WHAT ARE DIGRAPHS AND HOW TO TEACH THEM

A quick guide explaining what digraphs are along with plenty of ideas and printable resources for teaching digraphs in the first years at school.

Teaching phonics you are introduced to terms you probably haven't heard before and as a parent trying to support your child at home, the whole thing can just be confusing. 


Phonograms, digraphs, graphemes, blends, morphemes, trigraphs, dipthongs...

What are digraphs? Aren't they just blends? How are blends different? In this post, we try to explain the what digraphs are and provide you with some teaching ideas and resources to help teach them to young children.
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What are Digraphs and How to Teach Them - find out what digraphs are and grab some ready to print resources for teaching consonant and vowel digraphs -activities for the classroom or homeschool. Teaching ideas for use included for each activity. Great for Daily 5 Word Work or literacy centres | you clever monkey

WHAT IS A DIGRAPH?

A digraph is two letters which work together to make a single sound like sh in shell or fish. A digraph can be made up of vowels or consonants. 

Most consonant digraphs are taught in Reception (first year at school) while the vowel consonants are taught more in Year 1.

WHAT'S THE DIFFERENCE BETWEEN A DIGRAPH AND A BLEND?

A consonant blend is when two consonants are blended together but when you stretch out the word, each sound can still be heard. Blends might be the first sounds in a word or the last.
The most common blends are - bl, br, cl, cr, dr, fl, fr, gl, gr, pl, pr, sc, sl, sm, sp, st and tr but there are also some three letter blends like splat, spring and street.

CONSONANT DIGRAPHS

Consonant digraphs are those speech sounds made by groups of two consonants to make a single sound. Examples of consonant digraphs are -

/ck/ as in lick
/ch/ as in beach
/ph/ as in phone
/sh/ as in shop
/th/ as in thick or then
/wh/ as in whale


What are Digraphs and How to Teach Them - find out what digraphs are and grab some ready to print resources for teaching consonant and vowel digraphs -activities for the classroom or homeschool. Teaching ideas for use included for each activity. Great for Daily 5 Word Work or literacy centres | you clever monkey

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 Digraph EDITABLE Wall Posters | you clever monkey

VOWEL DIGRAPHS

Vowel digraphs are made by two letters with at least one being a vowel like /ea in leaf or /oy/ in boy.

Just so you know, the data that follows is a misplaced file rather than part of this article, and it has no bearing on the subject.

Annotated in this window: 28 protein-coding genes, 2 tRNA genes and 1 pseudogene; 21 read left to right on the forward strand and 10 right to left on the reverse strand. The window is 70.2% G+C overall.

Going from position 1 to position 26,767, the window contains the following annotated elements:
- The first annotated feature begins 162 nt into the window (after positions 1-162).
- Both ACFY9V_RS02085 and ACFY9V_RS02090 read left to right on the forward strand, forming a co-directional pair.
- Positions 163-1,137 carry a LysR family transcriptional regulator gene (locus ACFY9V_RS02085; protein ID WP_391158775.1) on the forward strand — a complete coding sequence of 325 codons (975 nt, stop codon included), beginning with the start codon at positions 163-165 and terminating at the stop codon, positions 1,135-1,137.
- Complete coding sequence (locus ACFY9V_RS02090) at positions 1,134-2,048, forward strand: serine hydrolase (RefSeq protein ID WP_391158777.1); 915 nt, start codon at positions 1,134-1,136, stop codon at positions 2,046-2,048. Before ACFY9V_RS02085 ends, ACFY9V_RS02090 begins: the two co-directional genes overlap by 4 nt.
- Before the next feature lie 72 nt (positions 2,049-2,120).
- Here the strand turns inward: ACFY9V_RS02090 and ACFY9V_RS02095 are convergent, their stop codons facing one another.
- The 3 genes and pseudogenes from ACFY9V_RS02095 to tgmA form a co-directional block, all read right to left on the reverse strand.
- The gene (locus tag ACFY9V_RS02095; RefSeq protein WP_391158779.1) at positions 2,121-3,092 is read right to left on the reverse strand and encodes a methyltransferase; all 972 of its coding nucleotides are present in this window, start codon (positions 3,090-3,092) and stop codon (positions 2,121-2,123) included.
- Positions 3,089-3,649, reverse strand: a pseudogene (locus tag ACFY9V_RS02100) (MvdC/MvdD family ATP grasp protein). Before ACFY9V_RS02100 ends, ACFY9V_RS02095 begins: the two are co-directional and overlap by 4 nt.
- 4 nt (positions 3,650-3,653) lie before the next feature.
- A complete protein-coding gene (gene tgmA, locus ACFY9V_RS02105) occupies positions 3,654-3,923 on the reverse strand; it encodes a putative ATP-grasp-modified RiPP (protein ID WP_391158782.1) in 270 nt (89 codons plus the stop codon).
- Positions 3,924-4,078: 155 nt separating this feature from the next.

Vowel digraphs such as /ae/, /ie/, /oe/, /ee/, /ue/ can also be split by a consonant like in /oe/ in love or /ie/ in bike.

When taught, depending on the phonics program used ( think Jolly Phonics, Letters and Sounds, Soundwaves, Thrass), it's beneficial to show children that the same sound can be represented different ways. A grapheme is a written symbol (ie letter) that represents a sound. This might be a single letter or could be 2, 3 or even 4 letters said together.
For example, the words pay, aim, grey all have the same /ai/ sound but they use a different digraph in each word. Using visuals can help young children start to make sense of this. There are some rules for some digraphs like /ay/ is only found at the end of English words but for other spelling, children will have to rely on their memories and practice. 


Digraph Clip Cards | you clever monkey
Children are offer more competent readers before they are spellers so I always ask my students to 'read' their work as a reader to see if they can pick up any mistakes themselves. Even if they can't fix it, it helps show me what sounds we still need to work on in class.
One classroom tool I love for teaching digraphs are these magnetic letters designed for the Jolly Phonics program as they include the digraphs as one piece providing a useful visual for this age group to help them see the letters working together to make one sound.

Teaching digraphs can be fun and most children are ready to learn them once they have looked at the more common alphabet letter sounds but like everything you introduce, reintroduce and then practice and practice the concept some more.

Playing games are a perfect way to practice and build vocabulary.

Connect Four Word Work Game - Digraphs CH PH SH TH WH + Trigraph TCH | you clever monkey

I'm a big fan of hands-on activities for this age group so whilst they need constant exposure to digraphs to be able to learn them, I try to use activities that are multi-sensory.

These clip cards are a good example. They help children become more familiar with sounds but build fine motor strength while building their vocabularies as well. 


Digraph Clip Cards - CH SH TH | you clever monkey

We use activities like these for some whole class work as well as our small groups for our Daily 5 literacy centres








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